criticismExhibitions
Thursday, April 1st, 2004

In Pursuit of Enlightenment: New Watercolors by Alexander Creswell and Dee Shapiro: “The Last Time I Saw Cuba”


Hirshl Adler Galleries
April 24 (21 East 70th Street, 212.535.8810)


Andre Zarre Gallery
May 1 ( 529 West 20th Street, 212. 255.0202)

A version of this review appeared in The New York Sun, April 15, 2004

Alexander Creswell The Supreme Court, Washington, D.C. 2001 watercolor on paper, 11 1/4 x 14 13/16 inches Courtesy Hirschl & Adler Galleries

Alexander Creswell, The Supreme Court, Washington, D.C. 2001 watercolor on paper, 11 1/4 x 14 13/16 inches Courtesy Hirschl & Adler Galleries

If you are in the market for society portraits of Stately Houses or a souvenir of some luxurious site marked off in your Michelin, you are at the right place. Here are eighty three views of châteaux and palazzi, foreign and domestic. Each comes in a gold frame gorgeously lit to blind you to the contents. A full color brochure is on hand to simulate gravitas. This is the art industry’s version of une piège à touristes. A tourist trap.

A skilled technician, Alexander Creswell has mastered certain crucial effects: diagonal shafts of light across interior space, the glitter of gilded surfaces, sunlight on darkened floors. He is quite good at these and applies them like sauce to whatever dish is in front of him.

The Library of Congress, the Tiepolo Room in the Palazzo Labia, New York’s Central Synagogue and Venice’s Santa Maria della Salute bask in the same rays of grace that radiate from the hands of mass-market madonnas. Piety trumps reality in devotional art and Mr. Creswell is devoted to lavish depiction of lavish views.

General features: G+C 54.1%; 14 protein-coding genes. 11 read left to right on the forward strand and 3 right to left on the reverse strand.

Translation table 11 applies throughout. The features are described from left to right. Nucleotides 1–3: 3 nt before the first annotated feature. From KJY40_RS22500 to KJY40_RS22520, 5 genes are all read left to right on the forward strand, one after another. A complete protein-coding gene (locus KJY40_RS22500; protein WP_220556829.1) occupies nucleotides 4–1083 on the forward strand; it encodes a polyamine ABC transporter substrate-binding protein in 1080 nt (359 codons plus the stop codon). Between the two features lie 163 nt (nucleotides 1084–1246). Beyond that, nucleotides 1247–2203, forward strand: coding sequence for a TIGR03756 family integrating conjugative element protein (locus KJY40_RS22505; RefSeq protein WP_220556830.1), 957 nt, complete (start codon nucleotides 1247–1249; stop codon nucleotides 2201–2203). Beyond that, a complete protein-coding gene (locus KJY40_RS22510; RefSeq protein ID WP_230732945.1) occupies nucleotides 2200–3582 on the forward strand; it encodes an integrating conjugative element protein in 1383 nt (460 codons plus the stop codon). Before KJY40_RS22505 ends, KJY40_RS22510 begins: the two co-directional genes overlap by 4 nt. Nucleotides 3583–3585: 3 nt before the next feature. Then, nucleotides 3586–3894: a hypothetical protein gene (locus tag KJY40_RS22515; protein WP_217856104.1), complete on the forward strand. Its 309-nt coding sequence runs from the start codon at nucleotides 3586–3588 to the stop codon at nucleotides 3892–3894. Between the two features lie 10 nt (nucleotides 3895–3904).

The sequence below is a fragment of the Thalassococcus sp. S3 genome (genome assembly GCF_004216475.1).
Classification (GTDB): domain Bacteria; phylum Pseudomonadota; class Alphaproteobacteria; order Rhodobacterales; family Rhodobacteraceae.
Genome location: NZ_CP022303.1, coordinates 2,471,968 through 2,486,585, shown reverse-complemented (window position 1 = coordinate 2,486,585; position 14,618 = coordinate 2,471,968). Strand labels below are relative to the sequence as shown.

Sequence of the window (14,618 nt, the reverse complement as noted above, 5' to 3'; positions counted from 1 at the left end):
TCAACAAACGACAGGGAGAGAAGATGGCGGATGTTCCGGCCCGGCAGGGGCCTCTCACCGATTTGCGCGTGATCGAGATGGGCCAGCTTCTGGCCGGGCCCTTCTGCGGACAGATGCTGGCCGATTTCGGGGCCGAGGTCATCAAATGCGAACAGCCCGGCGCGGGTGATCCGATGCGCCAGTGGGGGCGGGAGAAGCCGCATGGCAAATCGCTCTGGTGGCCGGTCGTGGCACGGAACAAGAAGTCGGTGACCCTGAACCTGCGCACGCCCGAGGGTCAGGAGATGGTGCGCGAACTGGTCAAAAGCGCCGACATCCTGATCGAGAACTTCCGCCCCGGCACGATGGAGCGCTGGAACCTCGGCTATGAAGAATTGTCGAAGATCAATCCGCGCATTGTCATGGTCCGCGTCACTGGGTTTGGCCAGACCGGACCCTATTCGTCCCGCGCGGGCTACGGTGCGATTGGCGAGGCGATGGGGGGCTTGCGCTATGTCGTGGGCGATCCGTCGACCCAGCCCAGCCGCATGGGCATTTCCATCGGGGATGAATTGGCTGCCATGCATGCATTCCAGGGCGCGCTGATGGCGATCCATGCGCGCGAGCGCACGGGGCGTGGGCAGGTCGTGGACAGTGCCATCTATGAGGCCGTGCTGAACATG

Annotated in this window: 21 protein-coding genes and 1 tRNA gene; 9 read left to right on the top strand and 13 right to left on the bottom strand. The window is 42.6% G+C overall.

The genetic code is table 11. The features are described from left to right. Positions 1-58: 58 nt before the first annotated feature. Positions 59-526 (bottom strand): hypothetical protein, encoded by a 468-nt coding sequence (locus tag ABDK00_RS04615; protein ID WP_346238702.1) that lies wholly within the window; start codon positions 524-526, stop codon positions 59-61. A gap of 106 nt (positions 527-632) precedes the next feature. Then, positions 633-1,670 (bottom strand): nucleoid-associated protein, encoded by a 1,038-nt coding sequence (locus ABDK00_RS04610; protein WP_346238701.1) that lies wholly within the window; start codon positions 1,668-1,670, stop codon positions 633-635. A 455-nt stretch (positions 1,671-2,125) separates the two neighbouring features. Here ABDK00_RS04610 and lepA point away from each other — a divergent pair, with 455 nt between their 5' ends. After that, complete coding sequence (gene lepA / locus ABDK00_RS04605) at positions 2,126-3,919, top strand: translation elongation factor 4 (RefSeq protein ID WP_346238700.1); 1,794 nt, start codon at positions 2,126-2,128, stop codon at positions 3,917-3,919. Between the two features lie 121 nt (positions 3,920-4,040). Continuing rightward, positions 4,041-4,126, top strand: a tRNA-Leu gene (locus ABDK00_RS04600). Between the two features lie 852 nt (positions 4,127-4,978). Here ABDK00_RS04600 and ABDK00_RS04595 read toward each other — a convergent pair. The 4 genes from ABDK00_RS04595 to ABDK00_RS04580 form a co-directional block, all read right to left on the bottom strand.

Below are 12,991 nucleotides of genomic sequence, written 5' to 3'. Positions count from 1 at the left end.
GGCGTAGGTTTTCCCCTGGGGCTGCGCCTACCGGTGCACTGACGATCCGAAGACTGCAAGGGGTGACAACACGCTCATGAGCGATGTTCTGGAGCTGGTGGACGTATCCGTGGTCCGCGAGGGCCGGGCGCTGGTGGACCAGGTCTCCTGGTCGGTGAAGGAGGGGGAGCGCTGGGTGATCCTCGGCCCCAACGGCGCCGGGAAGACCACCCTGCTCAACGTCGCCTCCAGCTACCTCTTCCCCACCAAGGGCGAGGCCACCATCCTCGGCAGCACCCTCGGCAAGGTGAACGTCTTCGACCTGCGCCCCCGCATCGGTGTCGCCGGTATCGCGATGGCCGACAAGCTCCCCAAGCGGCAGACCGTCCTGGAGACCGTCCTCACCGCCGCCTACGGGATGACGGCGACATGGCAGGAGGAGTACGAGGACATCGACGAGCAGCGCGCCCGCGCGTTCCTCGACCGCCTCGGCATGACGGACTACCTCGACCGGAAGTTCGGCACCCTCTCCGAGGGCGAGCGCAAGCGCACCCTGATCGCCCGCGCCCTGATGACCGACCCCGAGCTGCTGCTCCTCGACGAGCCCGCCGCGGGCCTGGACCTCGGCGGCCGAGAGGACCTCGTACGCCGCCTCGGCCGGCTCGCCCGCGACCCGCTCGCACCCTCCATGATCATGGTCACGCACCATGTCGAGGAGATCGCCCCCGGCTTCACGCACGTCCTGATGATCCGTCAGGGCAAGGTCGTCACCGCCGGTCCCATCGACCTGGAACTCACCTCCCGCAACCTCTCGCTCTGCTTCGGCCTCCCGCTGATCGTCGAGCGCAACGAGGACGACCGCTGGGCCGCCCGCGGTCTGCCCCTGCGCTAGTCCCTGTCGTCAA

Color, too, is formulaic. An unnatural, saturated blue sky hangs over nearly everything, from snow-covered trellises at Lyndhurst to Galileo’s tower in Veneto. A tendency toward gaudiness is a studio product that reveals something about Mr. Creswell’s gauge of his audience. He makes generous use of a reddish tonality that artificially heats his motifs, rinsing fossils in warm brandy.

Mr. Creswell is less interested in the structure and purpose of a building-the sine qua non of architecture-than in surface embellishment. His handling of the Salute is instructive. The basilica is viewed close up and from below, an angle emphasizing exterior statuary while it dwarfs the great central dome and obliterates its imposing octagonal base. Here, as elsewhere, ornament dominates larger concerns. (Look up Turner’s “San Giorgio Maggiore, Early Morning.” Use it as a baseline for judging Mr. Creswell’s supposed early morning light on the solemn Salute.)

As long ago as 1819, J.M.W. Turner was touched by the melancholy of this once-great maritime republic. The fragility and vulnerability of Venice is apparent in every one of his watercolors and his sketchbooks. But Mr. Creswell has a product to move and glamour sells.

His canals are clean-swept but for a hint of gondola. Water taxies and vaporetto stops would spoil the effect. Mr. Creswell’s nostalgic Venice is a place where pizza-if it even exits-is never delivered by a sixteen foot speedboat. There are no laundry, restaurant supply or police boats. There is only the graceful gondola, empty of Japanese tourists and bored-by-the-hour concertina players in costume. No mold grows on the foundations of tourist art .